WASHINGTON – The American Israel Public Affairs Committee apologized on Saturday for publishing an advertisement that accused the Democratic Party of anti-Semitism. The organization said the ad, which appeared on Facebook last week, had been taken down.

AIPAC, the leading right-leaning pro-Israel lobby in the United States, offered a full-fledged apology in a statement. “We offer our unequivocal apology to the overwhelming majority of Democrats in Congress who are rightfully offended by the inaccurate assertion that the poorly worded, inflammatory advertisement implied,” it said.

The Facebook ad in question last week blamed “radicals in the Democratic Party” for “pushing their anti-Semitic and anti-Israel policies down the throats of the American people,” and called on Americans not to abandon Israel, their “only Democratic ally in the Middle East.”

Saturday’s apology came after the organization faced criticism for publishing an ad that contradicts AIPAC’s stated emphasis on bipartisanship.

“We deeply appreciate the broad and reliable support that Democrats in Congress have consistently demonstrated for Israel. The bipartisan consensus that Democrats and Republicans have established on this issue forms the foundation of the U.S.-Israel relationship,” the statement said.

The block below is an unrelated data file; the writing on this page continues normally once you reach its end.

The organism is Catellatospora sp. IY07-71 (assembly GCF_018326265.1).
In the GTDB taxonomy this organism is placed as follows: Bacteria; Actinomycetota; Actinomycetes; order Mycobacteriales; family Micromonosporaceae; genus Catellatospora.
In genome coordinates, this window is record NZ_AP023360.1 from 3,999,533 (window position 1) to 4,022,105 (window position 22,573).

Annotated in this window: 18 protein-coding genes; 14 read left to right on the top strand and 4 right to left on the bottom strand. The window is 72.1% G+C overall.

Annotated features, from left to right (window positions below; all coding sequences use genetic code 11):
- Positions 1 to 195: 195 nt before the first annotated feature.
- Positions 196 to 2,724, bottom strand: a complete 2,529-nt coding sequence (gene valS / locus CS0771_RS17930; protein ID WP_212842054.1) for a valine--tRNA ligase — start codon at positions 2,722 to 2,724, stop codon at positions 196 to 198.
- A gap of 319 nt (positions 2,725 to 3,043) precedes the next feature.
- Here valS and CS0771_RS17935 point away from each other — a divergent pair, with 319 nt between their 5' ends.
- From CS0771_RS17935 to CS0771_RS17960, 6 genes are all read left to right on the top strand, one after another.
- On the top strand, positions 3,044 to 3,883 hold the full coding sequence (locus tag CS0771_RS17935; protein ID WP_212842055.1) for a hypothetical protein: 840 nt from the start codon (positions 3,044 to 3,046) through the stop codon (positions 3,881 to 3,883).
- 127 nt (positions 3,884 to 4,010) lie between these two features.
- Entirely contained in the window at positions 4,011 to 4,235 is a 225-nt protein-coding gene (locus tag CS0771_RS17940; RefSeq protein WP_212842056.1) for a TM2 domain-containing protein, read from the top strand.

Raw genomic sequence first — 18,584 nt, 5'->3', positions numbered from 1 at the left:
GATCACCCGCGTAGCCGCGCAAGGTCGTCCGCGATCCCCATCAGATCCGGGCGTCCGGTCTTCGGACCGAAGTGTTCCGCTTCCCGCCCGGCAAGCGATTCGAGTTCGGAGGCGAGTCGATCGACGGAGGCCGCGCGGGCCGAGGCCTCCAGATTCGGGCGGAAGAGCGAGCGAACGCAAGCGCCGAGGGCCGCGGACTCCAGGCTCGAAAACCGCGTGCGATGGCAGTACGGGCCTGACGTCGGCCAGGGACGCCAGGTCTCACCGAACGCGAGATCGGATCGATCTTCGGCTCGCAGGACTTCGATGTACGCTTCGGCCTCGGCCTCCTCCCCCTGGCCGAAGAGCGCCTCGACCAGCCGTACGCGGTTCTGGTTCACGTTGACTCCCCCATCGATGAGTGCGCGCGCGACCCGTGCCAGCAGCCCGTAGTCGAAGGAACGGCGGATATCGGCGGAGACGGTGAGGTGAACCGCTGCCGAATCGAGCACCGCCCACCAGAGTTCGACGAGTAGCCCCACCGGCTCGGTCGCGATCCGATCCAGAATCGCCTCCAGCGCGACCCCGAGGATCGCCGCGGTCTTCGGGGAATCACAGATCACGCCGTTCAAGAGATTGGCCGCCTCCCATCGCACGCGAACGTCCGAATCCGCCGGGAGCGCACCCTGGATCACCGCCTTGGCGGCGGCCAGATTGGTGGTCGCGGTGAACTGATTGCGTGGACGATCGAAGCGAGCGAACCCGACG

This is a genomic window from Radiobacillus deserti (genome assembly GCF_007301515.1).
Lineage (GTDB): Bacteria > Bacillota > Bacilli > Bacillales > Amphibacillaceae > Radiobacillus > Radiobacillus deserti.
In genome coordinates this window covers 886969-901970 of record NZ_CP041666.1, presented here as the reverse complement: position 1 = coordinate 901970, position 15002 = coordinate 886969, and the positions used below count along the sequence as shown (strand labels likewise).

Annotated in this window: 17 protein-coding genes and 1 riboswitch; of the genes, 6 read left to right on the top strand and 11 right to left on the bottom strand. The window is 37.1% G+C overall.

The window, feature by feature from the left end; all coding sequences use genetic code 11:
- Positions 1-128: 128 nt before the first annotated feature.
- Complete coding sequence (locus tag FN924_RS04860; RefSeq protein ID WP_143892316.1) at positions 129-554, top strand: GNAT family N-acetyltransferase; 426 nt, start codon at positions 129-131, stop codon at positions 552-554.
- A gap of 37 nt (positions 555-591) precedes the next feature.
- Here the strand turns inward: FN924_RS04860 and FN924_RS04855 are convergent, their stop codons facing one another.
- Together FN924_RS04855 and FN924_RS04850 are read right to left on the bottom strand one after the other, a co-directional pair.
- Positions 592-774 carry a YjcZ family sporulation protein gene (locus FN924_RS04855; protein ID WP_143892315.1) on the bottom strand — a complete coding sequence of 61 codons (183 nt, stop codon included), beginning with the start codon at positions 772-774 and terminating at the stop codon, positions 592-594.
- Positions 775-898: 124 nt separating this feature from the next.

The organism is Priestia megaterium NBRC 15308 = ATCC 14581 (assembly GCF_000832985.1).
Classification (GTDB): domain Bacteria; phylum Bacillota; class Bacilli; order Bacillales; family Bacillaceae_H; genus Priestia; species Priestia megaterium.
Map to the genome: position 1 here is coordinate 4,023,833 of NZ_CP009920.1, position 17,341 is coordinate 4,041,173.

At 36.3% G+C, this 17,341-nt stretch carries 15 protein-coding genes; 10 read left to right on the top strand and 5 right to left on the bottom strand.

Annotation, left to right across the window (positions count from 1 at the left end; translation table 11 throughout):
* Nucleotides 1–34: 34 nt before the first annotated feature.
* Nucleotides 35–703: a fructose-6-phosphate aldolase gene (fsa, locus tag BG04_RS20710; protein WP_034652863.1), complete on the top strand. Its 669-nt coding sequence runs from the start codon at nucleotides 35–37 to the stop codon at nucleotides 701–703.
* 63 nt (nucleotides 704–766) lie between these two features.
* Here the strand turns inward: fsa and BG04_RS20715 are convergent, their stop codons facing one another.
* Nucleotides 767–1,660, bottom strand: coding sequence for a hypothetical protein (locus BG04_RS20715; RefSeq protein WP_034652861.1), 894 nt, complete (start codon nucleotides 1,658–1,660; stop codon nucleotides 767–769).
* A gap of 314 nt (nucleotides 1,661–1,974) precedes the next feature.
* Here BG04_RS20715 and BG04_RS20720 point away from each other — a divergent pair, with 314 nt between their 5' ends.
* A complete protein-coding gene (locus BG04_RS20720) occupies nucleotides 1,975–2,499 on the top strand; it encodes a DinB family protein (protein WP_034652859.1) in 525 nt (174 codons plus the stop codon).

The ad, which leads to a petition against reducing U.S. military aid to Israel, is currently listed as inactive and was viewed by some 30,000 people, according to Facebook’s publicly available data.

“The ad, which is no longer running, alluded to a genuine concern of many pro-Israel Democrats about a small but growing group, in and out of Congress, that is deliberately working to erode the bipartisan consensus on this issue and undermine the U.S.-Israel relationship,” the AIPAC apology read.

On Friday, in response to a question from Haaretz, a spokesperson for AIPAC explained that the ad was intended to target Democratic supporters of AIPAC and was well received by that particular audience.

“We regret that the ad’s imprecise wording distorted our message and offended many who are deeply committed to this cause. We look forward to continuing our work with friends in Congress to strengthen the U.S.-Israel relationship and oppose any efforts to undermine its deep, bipartisan support,” AIPAC’s apology concluded.